Reanalysis. With demand for testing accelerating, this is quickly becoming a painful topic for labs. Every patient matters, and deserves the latest science can offer. But reanalyzing an ever-growing number of cases is unsustainable in the long run. If 50% of your cases are unsolved, and you revisit them every 6 or 12 months, 10,000 will quickly turn into 20,000, 30,000 …100,000. At some point, the number of open cases will exceed the manpower available for backtesting. Add to that challenge the 1.5 million new articles added to PubMed every year, keeping up with new information and matching it to cases months or years old becomes a virtually impossible task – for humans.
The literature takes a positive stand on the value of reanalysis. Wegner et al. reanalyzed the exome of 40 patients with a possible Mendelian disorder. Published in Genetics in Medicine in 2017, they were able to reach a definitive diagnosis in 10% of cases reanalyzed. At the time of the original diagnosis, the literature was “weak, nonexistent, or not readily located”. In a more recent publication, Genetics in Medicine October 2018, Basel Salmon et al. reanalyzed 84 probands – the reanalysis was performed on the Emedgene platform. In total, new diagnoses were established in 13/84 individuals (15.5%). Reasons the diagnoses weren’t reached originally were “incorrect interpretation of the clinical context and absence of OMIM entry”. Previously unknown gene-disease associations were discovered in three of the probands.
Wegner et al. also estimated that approximately 250 gene-disease (OMIM) and 9,200 variant-disease associations (HGMD) are reported annually. The actual number of discoveries is much higher, as it takes time between an initial discovery and publication, validation in additional studies, and inclusion in a database. This fast-growing body of knowledge means patient care will be best served by reanalysis with new data.
But, this is a business
However, this becomes challenging when one factors in costs. What is the business case for reanalysis? How often is it performed? Who foots the bill? What is the time, effort and cost taking into consideration the growing number of unsolved cases?
Yes, reanalysis has a CMS code, and revisiting the occasional case – by a clinician’s request, for example – is simple.
Many labs reanalyze past cases periodically, say every 6 or 12 months, and have found a way to do so within their business model. Whatever your approach is now, it’s not sustainable. The costs and time involved with mass reanalysis will overwhelm lab productivity and profitability.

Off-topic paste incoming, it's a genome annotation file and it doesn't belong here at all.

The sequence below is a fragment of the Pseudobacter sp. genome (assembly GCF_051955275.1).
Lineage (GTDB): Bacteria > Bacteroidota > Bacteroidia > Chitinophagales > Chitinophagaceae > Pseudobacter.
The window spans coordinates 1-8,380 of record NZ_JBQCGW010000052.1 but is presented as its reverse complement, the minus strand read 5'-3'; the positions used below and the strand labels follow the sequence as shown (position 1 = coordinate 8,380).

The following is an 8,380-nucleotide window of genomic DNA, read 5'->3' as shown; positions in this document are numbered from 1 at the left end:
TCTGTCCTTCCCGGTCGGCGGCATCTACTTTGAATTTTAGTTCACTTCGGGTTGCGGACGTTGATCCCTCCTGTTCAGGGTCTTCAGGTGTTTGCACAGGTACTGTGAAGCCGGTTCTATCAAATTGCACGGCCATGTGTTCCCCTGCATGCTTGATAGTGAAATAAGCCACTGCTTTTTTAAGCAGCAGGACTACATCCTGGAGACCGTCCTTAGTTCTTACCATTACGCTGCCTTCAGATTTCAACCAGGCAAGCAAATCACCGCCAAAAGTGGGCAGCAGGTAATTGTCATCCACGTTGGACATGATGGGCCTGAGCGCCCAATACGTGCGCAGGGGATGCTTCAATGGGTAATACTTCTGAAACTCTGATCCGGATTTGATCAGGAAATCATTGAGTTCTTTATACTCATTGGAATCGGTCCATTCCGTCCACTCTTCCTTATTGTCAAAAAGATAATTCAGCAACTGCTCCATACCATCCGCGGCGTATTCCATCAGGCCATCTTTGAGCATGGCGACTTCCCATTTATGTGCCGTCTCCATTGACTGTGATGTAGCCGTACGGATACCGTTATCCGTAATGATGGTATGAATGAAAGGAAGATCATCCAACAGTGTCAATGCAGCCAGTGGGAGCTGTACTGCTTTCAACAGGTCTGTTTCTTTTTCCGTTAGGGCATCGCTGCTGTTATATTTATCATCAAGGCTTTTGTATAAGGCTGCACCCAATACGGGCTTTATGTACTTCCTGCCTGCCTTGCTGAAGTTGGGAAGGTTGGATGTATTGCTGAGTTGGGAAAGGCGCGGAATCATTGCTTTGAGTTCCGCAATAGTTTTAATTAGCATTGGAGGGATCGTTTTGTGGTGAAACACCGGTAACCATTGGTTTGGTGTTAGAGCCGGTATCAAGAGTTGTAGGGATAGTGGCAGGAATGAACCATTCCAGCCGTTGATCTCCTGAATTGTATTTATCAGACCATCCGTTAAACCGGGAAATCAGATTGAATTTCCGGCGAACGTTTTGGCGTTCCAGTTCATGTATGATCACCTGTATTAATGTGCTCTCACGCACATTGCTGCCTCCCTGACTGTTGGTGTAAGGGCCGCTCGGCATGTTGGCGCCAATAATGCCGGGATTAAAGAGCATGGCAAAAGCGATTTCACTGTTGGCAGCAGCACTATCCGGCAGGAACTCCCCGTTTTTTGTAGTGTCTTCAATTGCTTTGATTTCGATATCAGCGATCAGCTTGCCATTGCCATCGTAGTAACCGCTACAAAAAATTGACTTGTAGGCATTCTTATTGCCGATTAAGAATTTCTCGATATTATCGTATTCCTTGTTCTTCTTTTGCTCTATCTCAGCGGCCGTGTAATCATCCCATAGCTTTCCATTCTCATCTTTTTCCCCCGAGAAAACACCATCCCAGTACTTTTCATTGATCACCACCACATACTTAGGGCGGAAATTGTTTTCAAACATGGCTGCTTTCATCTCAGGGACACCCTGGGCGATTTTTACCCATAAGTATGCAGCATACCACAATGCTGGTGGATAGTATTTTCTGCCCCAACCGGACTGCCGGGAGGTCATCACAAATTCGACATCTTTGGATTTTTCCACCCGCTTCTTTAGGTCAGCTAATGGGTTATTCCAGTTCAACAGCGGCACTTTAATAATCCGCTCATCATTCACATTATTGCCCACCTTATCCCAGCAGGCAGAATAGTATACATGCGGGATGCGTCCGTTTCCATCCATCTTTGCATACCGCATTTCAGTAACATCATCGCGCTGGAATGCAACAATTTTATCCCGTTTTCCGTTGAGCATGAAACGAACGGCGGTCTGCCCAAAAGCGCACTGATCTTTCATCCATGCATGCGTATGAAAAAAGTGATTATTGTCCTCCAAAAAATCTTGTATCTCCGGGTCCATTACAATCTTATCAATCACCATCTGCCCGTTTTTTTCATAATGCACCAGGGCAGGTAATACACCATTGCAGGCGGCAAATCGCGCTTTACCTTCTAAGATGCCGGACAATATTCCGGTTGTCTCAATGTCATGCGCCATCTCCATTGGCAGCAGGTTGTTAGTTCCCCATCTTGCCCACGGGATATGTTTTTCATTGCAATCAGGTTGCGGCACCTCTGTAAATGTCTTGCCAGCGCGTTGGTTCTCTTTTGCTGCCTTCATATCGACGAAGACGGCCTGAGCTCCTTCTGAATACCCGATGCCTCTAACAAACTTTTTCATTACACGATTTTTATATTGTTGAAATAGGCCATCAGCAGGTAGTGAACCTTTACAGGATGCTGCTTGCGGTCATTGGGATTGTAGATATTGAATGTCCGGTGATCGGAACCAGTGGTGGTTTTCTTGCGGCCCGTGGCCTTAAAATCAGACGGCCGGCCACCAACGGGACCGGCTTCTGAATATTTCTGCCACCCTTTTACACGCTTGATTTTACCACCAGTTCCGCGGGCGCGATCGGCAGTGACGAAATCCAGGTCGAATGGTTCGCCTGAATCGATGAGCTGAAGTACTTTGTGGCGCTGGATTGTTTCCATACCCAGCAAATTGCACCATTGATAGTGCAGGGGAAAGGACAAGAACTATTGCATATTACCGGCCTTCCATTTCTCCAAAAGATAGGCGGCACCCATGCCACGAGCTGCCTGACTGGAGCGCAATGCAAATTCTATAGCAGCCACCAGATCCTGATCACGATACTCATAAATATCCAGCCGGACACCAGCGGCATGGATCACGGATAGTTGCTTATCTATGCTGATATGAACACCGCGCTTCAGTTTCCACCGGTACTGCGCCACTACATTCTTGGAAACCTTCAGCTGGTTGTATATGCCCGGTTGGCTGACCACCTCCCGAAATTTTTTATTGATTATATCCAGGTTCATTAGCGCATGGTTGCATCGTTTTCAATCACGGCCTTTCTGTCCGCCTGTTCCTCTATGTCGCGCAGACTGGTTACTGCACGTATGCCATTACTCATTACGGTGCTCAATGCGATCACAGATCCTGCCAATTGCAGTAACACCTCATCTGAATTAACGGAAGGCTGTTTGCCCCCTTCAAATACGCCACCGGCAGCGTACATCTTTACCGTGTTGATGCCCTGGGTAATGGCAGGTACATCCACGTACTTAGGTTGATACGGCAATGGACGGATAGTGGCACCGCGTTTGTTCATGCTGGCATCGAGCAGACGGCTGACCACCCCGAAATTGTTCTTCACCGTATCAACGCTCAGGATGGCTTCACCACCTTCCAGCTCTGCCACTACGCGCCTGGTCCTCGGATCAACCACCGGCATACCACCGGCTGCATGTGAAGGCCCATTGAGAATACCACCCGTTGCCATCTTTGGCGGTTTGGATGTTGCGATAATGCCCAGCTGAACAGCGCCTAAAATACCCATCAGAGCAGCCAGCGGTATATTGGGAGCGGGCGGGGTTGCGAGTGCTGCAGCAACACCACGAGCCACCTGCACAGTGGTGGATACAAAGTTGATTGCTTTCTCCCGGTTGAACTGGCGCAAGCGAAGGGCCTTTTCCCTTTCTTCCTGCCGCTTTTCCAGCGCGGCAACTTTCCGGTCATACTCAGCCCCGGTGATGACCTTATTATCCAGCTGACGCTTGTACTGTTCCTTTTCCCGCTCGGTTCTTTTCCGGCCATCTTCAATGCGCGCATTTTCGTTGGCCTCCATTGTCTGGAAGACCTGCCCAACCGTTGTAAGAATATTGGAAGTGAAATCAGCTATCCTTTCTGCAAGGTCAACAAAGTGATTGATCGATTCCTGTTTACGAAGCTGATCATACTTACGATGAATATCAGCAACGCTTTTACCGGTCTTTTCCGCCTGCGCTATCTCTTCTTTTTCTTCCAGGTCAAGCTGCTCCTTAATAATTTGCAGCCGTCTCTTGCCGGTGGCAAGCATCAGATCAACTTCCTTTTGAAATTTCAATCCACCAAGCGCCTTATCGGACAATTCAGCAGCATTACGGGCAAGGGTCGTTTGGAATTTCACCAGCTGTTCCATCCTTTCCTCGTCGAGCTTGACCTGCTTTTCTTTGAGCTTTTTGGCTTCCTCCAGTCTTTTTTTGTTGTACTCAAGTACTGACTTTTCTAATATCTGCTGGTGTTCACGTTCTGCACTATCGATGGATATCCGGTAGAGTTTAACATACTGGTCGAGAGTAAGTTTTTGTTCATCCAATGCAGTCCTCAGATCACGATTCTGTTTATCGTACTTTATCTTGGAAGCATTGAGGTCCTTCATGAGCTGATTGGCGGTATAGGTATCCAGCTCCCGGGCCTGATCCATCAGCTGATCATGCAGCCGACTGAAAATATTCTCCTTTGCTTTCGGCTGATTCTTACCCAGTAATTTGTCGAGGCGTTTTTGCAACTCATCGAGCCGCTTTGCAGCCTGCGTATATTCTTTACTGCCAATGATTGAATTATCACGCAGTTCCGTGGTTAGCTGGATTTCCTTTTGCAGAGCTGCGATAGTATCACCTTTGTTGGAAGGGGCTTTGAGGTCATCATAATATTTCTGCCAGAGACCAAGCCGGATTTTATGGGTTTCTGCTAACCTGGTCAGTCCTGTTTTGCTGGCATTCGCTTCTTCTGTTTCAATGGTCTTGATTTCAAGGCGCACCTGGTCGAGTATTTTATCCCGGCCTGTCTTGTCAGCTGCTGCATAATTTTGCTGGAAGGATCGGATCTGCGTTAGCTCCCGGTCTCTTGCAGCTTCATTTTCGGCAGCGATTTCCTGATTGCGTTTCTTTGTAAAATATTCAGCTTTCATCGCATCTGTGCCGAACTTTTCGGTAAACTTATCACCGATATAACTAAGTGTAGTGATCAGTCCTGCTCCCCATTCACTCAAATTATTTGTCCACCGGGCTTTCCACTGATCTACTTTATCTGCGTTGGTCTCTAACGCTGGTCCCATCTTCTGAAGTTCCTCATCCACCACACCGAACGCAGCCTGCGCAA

Automated reanalysis is the answer
Incorporating automated reanalysis is the key to handling the growth in genomics knowledge to better serve patients, and doing it profitably.
Automated reanalysis uses AI to “read” new information and understand if it applies to existing open cases. When you do reanalyze, you can focus your efforts only on the percentage of cases that you may be able to solve now. This changes the economics of backtesting for your lab, keeps productivity from being impacted and increases lab yield.
What’s in an automated reanalysis solution?
Up to date information –
Emedgene continuously crawls and ‘reads’ publications using NLP. We extract structured and unstructured information from scientific publications and other textual resources.
Patient phenotypes can change as well, and those can also be automatically updated using NLP.
All of the information is incorporated in the AI knowledge graph, a current map of known variant, gene, disease, mechanism, and phenotype connections.
Automated analysis –
Machine learning algorithms that run on the up-to-date knowledge graph and can pinpoint causative mutations. These algorithms can identify which unresolved cases have relevant new information and minimize the workload of backtesting, while increasing the likelihood of success.
The machines can process an unlimited number of cases, so that the growth in the back cases is not a challenge.
The automated analysis works in tandem with rigorous case data. What information was available at the last point in time the case was examined? Is the new information significant enough to change the interpretation opinion? The geneticist on the reanalysis case receives an alert and can filter the variants by the new information.
Each analysis is completely reproducible and data versions are tracked and exposed, as are bioinformatic and algorithmic changes if applied.
Not for reanalysis –
Every lab has its own SOP, which means changes in the bioinformatic pipeline and automated analysis algorithm must be revalidated. Therefore, automated reanalysis, by default, utilizes new information, but the approved algorithms and pipeline, and these won’t be changed without lab approval.
With these automated discovery algorithms, reanalysis doesn’t have to be limited to an annual or biannual effort, but can be ‘productized’ in innovative ways based on a subscription model, for example.
How to reanalyze with Emedgene?
Many doctors using Emedgene will reanalyze a case before the next patient check-in. There is a reanalysis tab on each case that clearly displays the new information on the case since the previous analysis.
Alternatively, a lab can schedule a reanalysis of many cases periodically, receiving a list of cases that have new information to look into.
1 Systematic reanalysis of clinical exome data yields additional diagnoses: implications for providers,
Aaron M. Wenger PhD, Harendra Guturu PhD, Jonathan A. Bernstein MD, PhD & Gill Bejerano PhD
Genetics in Medicine volume 19, pages 209–214 (2017)
2 Improved diagnostics by exome sequencing following raw data reevaluation by clinical geneticists involved in the medical care of the individuals tested, Lina Basel Salmon MD, PhD, Naama Orenstein MD, Keren Markus-Bustani MSc, Noa Ruhrman-Shahar MD, Yael Kilim MSc, Nurit Magal PhD, Monika Weisz Hubshman MD, PhD & Lily Bazak PhD, Genetics in Medicine (2018)